How Mathematics Creates Gaming Magic
The gaming industry is easily one of the world’s most technologically-advanced markets. Ever since gaming fully emerged into the mainstream during the latter half of the 20th century, with each new console or game release, the industry has pushed the boundaries of innovation.
At the core of gaming, however, are a series of methodologies that we’ve all learned in some form or another – mathematics. Yes, maths plays a fundamental role in everything that’s involved in games, from their design, to gameplay mechanics and, of course, gaming hardware. From the simplest of games to the most complex, without maths, they simply wouldn’t exist.
In this article, we’ll take a look at just how the application of mathematics creates gaming magic, as well as the types of maths that you can find in any digital game, from puzzle games to casino favourites.
Types of Maths Used in Video Games
Mathematics refers to the science of dealing with logic, shape, quantity and arrangement. Maths is one of the few genuinely ubiquitous things, in that it appears in everything from the structure of our own bodies to the world around us.
While the maths you can find in a typical game is not exactly the same as the maths you’d use to calculate your weekly budget, for example, they’re not too dissimilar. Typically, the branches of mathematics that commonly power digital games include:
- Algebra and Linear Algebra – formulae and equations, including linear equations
- Applied Mathematics – combining maths with specialised knowledge, in this instance different aspects of designing and coding games
- Calculus – studying rates of change, used to create movement and gameplay
- Discrete Mathematics – graphs, integers and statements in logic
- Trigonometry – the function of angles and their application to calculations
Going further, some of the most important mathematical operations used in designing and developing games are:
- COS, SIN, TAN
- Cross Product and Dot Product
- Delta Time
- Domain and Range
- Scalar Manipulation
- Vectors including scaling and unit
How Maths is Applied in Game Development
There are several ways in which mathematical formulas and systems are applied in game design and development. All of those incredible things that you can do in video games that you just can’t in the real world are thanks to the application of the right formula or process.
Just take the environment you encounter in a digital game, for instance. Geometry is what’s responsible for every single gaming universe. When you enter the virtual world of your favourite game, everything you can see is comprised of polygons. 3D artists spend days creating landscapes, skies, objects and characters using polygons.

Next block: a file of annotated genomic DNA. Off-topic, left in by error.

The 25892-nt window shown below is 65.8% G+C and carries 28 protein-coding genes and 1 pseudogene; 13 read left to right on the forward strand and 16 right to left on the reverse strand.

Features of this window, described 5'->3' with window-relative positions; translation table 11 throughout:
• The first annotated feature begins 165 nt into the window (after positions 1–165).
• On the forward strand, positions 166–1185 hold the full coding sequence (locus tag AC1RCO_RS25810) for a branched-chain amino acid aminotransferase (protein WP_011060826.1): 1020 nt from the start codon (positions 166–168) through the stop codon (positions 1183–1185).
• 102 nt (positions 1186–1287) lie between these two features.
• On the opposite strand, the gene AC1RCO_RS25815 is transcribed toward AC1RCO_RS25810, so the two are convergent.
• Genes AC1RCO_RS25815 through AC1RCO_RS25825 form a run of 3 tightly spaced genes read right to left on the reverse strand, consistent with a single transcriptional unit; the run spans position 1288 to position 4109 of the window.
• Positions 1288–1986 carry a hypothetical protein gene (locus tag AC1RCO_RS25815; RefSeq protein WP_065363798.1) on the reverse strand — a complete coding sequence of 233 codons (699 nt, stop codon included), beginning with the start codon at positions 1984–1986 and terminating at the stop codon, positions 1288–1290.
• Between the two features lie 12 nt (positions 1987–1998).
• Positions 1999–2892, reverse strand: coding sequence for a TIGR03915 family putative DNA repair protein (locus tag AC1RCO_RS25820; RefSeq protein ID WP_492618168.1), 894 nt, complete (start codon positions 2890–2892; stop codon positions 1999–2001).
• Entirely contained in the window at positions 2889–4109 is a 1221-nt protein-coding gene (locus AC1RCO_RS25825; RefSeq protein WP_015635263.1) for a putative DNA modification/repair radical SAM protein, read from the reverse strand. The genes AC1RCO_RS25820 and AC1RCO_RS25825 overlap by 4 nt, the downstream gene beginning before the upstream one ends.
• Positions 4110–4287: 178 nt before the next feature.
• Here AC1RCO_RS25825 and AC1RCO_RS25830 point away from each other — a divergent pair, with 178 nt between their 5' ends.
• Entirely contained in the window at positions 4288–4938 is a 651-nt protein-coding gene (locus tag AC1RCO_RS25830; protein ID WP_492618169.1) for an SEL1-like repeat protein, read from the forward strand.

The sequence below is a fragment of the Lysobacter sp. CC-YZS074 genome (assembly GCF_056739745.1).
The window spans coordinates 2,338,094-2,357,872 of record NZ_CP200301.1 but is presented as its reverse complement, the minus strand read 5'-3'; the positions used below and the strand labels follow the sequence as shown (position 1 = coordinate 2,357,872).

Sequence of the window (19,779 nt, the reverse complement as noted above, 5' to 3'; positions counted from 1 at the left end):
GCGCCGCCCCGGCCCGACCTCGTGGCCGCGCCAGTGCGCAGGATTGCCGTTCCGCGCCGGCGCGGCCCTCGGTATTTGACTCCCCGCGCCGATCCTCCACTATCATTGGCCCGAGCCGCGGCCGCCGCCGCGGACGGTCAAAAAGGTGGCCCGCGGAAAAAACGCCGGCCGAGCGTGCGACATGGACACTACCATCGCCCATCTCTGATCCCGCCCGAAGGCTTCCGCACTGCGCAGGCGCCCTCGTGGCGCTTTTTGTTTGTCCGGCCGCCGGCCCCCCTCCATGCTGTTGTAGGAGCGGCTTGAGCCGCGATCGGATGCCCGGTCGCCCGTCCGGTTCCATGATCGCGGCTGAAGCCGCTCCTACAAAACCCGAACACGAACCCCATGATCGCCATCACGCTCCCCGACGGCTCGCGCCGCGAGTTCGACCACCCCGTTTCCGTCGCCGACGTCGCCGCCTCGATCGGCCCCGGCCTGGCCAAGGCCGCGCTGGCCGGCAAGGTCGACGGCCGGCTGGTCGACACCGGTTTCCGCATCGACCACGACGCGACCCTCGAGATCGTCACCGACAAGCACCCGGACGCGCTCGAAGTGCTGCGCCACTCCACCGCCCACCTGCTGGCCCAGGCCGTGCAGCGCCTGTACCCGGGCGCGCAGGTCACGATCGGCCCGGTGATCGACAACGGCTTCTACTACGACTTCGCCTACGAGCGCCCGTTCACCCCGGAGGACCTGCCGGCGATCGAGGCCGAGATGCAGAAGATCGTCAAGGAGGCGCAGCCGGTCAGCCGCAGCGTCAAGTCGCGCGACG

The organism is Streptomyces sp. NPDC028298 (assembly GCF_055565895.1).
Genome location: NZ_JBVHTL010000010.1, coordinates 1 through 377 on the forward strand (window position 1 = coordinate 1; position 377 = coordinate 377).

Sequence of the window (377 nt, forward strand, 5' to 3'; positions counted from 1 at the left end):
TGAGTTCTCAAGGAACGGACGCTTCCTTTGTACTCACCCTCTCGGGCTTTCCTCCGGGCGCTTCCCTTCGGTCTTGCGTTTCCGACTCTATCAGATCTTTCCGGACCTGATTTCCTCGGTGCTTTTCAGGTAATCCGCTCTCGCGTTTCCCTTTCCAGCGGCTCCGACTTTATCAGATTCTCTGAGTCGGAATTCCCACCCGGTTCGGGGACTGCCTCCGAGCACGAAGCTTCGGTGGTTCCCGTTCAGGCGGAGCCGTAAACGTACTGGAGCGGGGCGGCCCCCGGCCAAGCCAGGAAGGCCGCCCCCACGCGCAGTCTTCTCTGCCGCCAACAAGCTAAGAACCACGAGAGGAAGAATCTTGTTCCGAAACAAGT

As you get on with playing the game, you’ll notice that somehow the game knows to take your character from their current position to a specific destination, and it does so in a linear fashion – i.e avoiding objects like trees or walls.
No gaming device is currently so advanced that it can think for itself. Therefore, game developers need to programme in specific sets of instructions called pathfinding, and pathfinding is only possible thanks to the area of maths called network theory.
Maths in the Wider Gaming Landscape
As well as being intentionally applied to create games, maths is also present in titles throughout the wider gaming landscape. For instance, there are several mathematical systems at the heart of the “most well-known casino game”, roulette.
Like many classic games of this nature, roulette is comprised of various different mathematical complexities that structure the rules of the game and how it plays out. Take odds, for example. Each of the numbers playable within the game all have their own applied odds. Additionally, if a player chooses more numbers or decides to straddle two numbers with their chip, the odds are changed yet again.
Chess, too, is a game founded on mathematical reasoning and logical plays. Meanwhile, the classic card game Bridge includes everything from simple addition and subtraction in its gameplay, to more complex percentage calculations.